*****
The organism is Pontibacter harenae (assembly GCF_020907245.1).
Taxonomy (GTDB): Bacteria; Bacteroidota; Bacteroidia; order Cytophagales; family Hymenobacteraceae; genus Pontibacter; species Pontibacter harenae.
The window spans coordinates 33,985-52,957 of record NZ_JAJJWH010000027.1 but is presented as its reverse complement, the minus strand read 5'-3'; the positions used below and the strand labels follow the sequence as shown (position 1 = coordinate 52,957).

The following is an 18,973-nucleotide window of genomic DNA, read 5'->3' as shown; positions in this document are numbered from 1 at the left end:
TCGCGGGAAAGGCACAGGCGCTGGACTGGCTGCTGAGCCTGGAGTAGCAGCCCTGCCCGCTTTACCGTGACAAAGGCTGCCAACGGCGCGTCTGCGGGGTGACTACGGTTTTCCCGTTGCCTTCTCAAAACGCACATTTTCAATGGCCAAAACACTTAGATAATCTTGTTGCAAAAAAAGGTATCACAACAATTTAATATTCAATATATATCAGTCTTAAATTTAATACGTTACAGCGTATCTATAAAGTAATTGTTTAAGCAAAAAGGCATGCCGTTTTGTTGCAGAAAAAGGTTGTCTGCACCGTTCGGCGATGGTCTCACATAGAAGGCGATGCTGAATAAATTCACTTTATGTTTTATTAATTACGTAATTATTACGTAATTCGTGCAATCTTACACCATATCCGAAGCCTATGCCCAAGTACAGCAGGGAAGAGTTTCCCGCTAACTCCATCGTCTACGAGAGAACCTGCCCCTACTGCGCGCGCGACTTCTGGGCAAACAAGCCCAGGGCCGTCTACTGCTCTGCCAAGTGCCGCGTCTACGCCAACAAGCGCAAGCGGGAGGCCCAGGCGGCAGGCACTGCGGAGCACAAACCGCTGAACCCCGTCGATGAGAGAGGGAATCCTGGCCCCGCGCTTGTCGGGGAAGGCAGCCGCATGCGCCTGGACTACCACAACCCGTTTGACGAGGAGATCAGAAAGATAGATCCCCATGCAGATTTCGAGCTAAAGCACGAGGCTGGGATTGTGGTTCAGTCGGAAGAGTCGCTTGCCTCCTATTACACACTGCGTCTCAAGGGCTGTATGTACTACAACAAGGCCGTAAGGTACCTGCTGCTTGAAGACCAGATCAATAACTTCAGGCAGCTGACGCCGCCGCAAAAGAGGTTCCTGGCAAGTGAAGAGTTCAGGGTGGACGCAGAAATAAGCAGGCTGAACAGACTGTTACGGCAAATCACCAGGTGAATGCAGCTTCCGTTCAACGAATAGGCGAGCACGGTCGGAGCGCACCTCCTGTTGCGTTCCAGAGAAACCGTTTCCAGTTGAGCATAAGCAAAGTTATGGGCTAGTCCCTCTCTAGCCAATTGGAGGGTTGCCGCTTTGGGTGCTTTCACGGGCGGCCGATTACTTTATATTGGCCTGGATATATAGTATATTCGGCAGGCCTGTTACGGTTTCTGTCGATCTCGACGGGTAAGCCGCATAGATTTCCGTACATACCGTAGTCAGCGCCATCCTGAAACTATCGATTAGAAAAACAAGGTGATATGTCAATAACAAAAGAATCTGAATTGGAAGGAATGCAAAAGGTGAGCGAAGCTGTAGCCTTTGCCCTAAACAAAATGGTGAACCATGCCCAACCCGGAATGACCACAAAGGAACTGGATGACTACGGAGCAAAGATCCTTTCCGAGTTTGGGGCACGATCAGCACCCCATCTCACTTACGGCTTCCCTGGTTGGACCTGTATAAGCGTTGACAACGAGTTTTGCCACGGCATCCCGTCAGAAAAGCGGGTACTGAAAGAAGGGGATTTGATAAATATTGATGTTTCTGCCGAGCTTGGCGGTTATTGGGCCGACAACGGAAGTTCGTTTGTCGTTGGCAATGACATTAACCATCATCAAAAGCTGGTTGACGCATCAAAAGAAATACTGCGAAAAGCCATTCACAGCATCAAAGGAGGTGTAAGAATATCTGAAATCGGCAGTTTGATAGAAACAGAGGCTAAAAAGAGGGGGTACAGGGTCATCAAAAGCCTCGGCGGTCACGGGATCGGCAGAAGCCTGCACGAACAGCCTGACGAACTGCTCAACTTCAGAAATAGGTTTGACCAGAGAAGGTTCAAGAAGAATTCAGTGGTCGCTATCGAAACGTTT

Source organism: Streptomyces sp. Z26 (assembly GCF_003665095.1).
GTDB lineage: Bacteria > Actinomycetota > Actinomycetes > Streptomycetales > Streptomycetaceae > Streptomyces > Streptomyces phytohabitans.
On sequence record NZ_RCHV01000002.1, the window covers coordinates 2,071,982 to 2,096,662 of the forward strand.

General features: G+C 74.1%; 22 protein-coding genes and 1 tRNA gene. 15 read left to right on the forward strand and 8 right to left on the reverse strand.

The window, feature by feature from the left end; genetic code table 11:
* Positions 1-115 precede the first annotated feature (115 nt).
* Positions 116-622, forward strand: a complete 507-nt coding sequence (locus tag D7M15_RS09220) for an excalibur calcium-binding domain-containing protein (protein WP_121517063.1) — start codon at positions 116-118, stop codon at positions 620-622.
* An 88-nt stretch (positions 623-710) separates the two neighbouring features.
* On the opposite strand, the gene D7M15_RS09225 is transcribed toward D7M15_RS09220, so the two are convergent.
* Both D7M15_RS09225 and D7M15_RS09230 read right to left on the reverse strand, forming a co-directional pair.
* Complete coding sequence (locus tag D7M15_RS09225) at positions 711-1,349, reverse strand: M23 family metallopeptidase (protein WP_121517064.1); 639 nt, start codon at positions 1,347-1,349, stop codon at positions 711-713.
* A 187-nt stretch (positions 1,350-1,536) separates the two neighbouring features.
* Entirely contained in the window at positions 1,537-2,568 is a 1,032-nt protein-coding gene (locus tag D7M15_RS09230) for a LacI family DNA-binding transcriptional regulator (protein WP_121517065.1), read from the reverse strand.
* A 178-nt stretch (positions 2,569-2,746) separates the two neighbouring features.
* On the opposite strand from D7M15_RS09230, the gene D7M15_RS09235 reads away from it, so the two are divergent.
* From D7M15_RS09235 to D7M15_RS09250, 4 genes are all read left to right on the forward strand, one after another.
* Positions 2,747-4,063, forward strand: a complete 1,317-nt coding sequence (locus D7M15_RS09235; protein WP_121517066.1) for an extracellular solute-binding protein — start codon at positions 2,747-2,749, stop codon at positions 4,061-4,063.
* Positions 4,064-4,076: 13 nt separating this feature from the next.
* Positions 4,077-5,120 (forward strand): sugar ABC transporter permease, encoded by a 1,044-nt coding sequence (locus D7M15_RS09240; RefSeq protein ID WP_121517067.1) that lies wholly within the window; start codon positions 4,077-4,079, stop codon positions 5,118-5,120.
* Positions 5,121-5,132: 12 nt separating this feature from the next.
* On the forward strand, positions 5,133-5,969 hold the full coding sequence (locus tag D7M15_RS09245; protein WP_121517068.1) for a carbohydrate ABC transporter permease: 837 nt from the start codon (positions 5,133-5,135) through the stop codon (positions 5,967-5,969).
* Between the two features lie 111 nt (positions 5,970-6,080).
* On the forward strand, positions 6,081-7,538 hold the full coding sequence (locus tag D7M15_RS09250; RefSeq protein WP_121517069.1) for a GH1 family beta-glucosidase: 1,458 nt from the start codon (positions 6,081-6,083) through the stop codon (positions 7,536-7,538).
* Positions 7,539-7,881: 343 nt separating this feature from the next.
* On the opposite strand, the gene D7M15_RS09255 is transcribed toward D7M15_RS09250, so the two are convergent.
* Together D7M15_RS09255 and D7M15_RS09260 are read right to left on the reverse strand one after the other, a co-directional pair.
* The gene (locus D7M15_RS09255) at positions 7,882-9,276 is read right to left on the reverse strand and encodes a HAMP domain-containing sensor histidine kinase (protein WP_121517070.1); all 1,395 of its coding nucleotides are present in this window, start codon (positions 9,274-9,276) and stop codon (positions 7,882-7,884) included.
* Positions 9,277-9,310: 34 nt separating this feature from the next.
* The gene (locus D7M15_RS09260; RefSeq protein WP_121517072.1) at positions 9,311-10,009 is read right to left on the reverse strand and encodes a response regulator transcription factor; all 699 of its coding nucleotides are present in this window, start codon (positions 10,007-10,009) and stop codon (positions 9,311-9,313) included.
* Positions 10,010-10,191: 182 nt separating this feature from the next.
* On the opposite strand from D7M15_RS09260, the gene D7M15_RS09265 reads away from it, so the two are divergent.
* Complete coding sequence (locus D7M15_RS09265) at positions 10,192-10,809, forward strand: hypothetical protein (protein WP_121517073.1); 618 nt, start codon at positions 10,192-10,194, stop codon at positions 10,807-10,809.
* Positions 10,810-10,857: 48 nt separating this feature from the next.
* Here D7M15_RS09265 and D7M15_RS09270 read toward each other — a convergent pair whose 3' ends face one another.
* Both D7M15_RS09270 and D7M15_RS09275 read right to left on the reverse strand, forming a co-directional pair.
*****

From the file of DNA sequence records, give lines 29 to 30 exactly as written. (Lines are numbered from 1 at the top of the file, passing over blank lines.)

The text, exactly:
* Positions 7,539-7,881: 343 nt separating this feature from the next.
* On the opposite strand, the gene D7M15_RS09255 is transcribed toward D7M15_RS09250, so the two are convergent.